53. Memorandum of Conversation1

Late January 18, Mr. Walt Rostow called Israeli Minister Evron to discuss our final decision on “Notes on the Meeting Between President Johnson and Prime Minister Eshkol”,2 which had been passed to Mr. Evron. Mr. Rostow made the following points:

On the question of when the Israeli air force might face a serious threat, the President felt that was an issue for Generals Wheeler and Hod to settle. He did not commit himself to any particular intelligence assessment. The President had said he was concerned with Israel’s security, and we should leave it at that.
What concerned the President was to make sure he would be in a position, if he delayed a decision on supplying Phantom aircraft to Israel, to deliver those aircraft, if he decided later to do so, as if he had made a decision the day he talked to Prime Minister Eshkol. He recognized that normal lead times would require him to decide right now; he wanted to delay decision and yet still preserve the option to deliver as if he had decided today.
The question he did not address is how we might deal with some emergency-for instance, a sudden influx of Soviet arms. That is a separate problem. That wasn’t the problem he was confronted with at the Ranch. That was outside the scope of decisions made there.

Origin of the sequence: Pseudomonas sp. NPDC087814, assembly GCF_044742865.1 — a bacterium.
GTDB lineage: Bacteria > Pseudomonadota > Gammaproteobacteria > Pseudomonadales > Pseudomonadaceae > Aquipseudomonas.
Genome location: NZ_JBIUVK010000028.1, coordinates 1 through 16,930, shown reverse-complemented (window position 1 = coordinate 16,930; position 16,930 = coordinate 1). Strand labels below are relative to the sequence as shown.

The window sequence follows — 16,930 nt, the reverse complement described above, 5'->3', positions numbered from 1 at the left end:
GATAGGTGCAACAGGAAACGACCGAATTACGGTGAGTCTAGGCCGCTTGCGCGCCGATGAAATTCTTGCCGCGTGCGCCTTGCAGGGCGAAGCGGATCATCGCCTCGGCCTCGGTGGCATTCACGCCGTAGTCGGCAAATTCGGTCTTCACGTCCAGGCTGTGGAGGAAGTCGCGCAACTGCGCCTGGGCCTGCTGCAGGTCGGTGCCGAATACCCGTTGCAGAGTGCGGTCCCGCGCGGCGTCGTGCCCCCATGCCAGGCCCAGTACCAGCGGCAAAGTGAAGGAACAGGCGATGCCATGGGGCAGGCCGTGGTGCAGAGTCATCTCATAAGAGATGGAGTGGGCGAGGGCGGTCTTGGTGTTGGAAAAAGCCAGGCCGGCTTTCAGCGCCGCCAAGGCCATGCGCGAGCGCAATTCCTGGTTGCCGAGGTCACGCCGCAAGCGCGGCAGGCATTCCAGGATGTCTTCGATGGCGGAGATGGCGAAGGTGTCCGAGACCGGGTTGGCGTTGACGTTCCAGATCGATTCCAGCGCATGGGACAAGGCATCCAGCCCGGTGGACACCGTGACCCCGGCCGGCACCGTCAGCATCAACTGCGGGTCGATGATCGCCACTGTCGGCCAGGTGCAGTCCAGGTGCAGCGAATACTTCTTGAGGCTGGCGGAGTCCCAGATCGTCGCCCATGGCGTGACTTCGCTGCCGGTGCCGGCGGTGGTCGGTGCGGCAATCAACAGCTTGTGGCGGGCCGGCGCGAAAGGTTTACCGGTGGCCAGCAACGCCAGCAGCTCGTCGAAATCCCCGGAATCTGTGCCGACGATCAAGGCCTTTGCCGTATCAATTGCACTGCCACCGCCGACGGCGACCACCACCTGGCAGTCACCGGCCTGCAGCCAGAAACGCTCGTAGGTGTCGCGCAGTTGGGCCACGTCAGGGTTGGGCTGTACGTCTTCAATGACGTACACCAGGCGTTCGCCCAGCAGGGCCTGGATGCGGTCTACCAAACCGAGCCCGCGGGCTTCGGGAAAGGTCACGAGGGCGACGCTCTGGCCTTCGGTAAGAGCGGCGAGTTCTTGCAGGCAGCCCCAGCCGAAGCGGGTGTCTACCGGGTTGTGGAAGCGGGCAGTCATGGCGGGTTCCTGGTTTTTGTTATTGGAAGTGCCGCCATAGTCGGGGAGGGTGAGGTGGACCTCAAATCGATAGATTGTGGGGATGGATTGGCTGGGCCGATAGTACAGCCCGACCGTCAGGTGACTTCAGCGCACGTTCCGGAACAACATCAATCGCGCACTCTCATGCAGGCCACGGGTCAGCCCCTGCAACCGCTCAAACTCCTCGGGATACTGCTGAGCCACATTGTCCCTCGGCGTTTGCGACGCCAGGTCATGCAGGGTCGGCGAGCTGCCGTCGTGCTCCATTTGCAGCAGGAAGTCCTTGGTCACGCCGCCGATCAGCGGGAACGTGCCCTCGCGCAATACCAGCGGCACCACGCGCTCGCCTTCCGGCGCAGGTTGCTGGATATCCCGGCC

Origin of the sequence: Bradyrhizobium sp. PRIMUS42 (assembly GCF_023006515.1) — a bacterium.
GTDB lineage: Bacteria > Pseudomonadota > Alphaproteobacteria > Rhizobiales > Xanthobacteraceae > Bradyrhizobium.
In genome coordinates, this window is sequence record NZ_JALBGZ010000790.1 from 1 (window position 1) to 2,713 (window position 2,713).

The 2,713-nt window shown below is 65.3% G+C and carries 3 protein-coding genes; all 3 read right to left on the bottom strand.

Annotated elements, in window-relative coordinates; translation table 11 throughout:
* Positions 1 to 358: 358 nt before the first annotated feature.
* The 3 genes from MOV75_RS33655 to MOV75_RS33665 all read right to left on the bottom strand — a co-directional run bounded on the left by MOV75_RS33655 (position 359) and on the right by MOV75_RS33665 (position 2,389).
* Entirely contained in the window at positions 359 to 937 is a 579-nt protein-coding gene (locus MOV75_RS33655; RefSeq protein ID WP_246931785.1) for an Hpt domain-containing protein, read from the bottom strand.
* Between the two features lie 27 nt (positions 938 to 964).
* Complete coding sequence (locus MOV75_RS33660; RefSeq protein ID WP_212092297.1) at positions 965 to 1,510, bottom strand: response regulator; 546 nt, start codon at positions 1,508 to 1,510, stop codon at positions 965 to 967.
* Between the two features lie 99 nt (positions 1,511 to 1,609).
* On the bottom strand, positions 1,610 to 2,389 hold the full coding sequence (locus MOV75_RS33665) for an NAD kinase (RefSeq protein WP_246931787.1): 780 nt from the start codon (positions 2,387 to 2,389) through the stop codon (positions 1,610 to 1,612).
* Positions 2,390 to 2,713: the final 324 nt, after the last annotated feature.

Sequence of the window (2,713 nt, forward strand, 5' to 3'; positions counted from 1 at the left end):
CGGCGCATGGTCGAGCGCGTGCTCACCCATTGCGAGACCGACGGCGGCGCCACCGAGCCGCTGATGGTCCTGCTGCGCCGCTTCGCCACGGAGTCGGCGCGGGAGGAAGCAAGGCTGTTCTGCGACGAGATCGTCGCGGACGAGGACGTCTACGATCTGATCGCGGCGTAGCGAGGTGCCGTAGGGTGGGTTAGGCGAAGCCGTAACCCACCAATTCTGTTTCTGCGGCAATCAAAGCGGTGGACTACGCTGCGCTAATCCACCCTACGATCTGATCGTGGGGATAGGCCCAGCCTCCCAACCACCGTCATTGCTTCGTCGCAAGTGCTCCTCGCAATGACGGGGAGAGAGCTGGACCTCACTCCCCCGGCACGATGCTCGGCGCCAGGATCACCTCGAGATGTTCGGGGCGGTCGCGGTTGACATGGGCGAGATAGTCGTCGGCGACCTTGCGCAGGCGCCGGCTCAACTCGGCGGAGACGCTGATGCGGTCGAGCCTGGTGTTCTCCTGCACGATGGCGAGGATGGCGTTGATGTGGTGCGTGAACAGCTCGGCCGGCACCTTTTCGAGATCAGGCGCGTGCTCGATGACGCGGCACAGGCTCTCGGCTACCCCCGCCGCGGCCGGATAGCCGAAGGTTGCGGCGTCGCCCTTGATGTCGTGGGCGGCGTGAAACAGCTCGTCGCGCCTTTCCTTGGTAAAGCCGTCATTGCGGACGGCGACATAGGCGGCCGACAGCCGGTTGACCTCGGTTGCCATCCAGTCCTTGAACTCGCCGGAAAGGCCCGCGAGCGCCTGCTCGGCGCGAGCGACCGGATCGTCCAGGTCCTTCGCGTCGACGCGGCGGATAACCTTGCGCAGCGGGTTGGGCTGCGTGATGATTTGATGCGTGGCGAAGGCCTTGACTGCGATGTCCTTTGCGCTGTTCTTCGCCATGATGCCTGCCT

We do not have a formal record of the President’s views on delivery schedules. He knows the normal production schedule of aircraft, but this point was not addressed by the President, and it is not wise to try to force him to decide now.

At this point, Mr. Evron asked whether he might tell Prime Minister Eshkol that the President had instructed Secretary McNamara to keep open the option of delivering an unspecified number-20, 30, 40-of aircraft in January 1970. Mr. Rostow replied, “I can’t say that. We didn’t address the question. We were thinking of normal build-up. The only question the President addressed was allowing himself some turnaround time before having to decide and still be able to meet a normal schedule.”

In conclusion, what we need to do is (a) get the intelligence people working hard and steadily and (b) get the latest date for decision [Page 116] from Generals Wheeler and Hod (on training) and from Secretary McNamara (on production). But on the issue of emergency diversion from existing production, don’t raise this contingency matter until you have reason to raise it. The President has not now addressed rates of delivery.

Harold H. Saunders
  1. Source: Johnson Library, National Security File, Files of Harold H. Saunders, Visit of Prime Minister Eshkol of Israel, January 7-8, 1968. Secret; Nodis. Drafted by Saunders and cleared by Rostow.
  2. See footnote 2, Document 51.